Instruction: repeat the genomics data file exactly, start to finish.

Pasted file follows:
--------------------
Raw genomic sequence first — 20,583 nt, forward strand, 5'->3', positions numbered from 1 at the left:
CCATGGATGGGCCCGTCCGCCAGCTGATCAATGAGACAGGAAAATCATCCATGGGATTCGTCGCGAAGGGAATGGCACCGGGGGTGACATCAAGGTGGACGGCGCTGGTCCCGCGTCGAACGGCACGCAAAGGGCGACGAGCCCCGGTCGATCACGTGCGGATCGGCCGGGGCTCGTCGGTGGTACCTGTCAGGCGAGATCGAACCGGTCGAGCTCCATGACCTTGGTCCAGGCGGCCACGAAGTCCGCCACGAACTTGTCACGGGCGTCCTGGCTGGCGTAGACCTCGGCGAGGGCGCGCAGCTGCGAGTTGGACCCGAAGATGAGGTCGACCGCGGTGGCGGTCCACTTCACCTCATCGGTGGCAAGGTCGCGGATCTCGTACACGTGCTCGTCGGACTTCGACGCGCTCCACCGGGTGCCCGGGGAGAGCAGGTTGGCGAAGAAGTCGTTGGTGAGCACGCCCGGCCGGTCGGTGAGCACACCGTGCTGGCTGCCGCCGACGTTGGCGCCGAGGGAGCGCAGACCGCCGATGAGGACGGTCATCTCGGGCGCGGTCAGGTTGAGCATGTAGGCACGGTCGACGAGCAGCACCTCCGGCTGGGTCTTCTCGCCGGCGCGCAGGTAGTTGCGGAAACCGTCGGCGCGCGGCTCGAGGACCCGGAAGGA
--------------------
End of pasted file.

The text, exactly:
Raw genomic sequence first — 20,583 nt, forward strand, 5'->3', positions numbered from 1 at the left:
CCATGGATGGGCCCGTCCGCCAGCTGATCAATGAGACAGGAAAATCATCCATGGGATTCGTCGCGAAGGGAATGGCACCGGGGGTGACATCAAGGTGGACGGCGCTGGTCCCGCGTCGAACGGCACGCAAAGGGCGACGAGCCCCGGTCGATCACGTGCGGATCGGCCGGGGCTCGTCGGTGGTACCTGTCAGGCGAGATCGAACCGGTCGAGCTCCATGACCTTGGTCCAGGCGGCCACGAAGTCCGCCACGAACTTGTCACGGGCGTCCTGGCTGGCGTAGACCTCGGCGAGGGCGCGCAGCTGCGAGTTGGACCCGAAGATGAGGTCGACCGCGGTGGCGGTCCACTTCACCTCATCGGTGGCAAGGTCGCGGATCTCGTACACGTGCTCGTCGGACTTCGACGCGCTCCACCGGGTGCCCGGGGAGAGCAGGTTGGCGAAGAAGTCGTTGGTGAGCACGCCCGGCCGGTCGGTGAGCACACCGTGCTGGCTGCCGCCGACGTTGGCGCCGAGGGAGCGCAGACCGCCGATGAGGACGGTCATCTCGGGCGCGGTCAGGTTGAGCATGTAGGCACGGTCGACGAGCAGCACCTCCGGCTGGGTCTTCTCGCCGGCGCGCAGGTAGTTGCGGAAACCGTCGGCGCGCGGCTCGAGGACCCGGAAGGA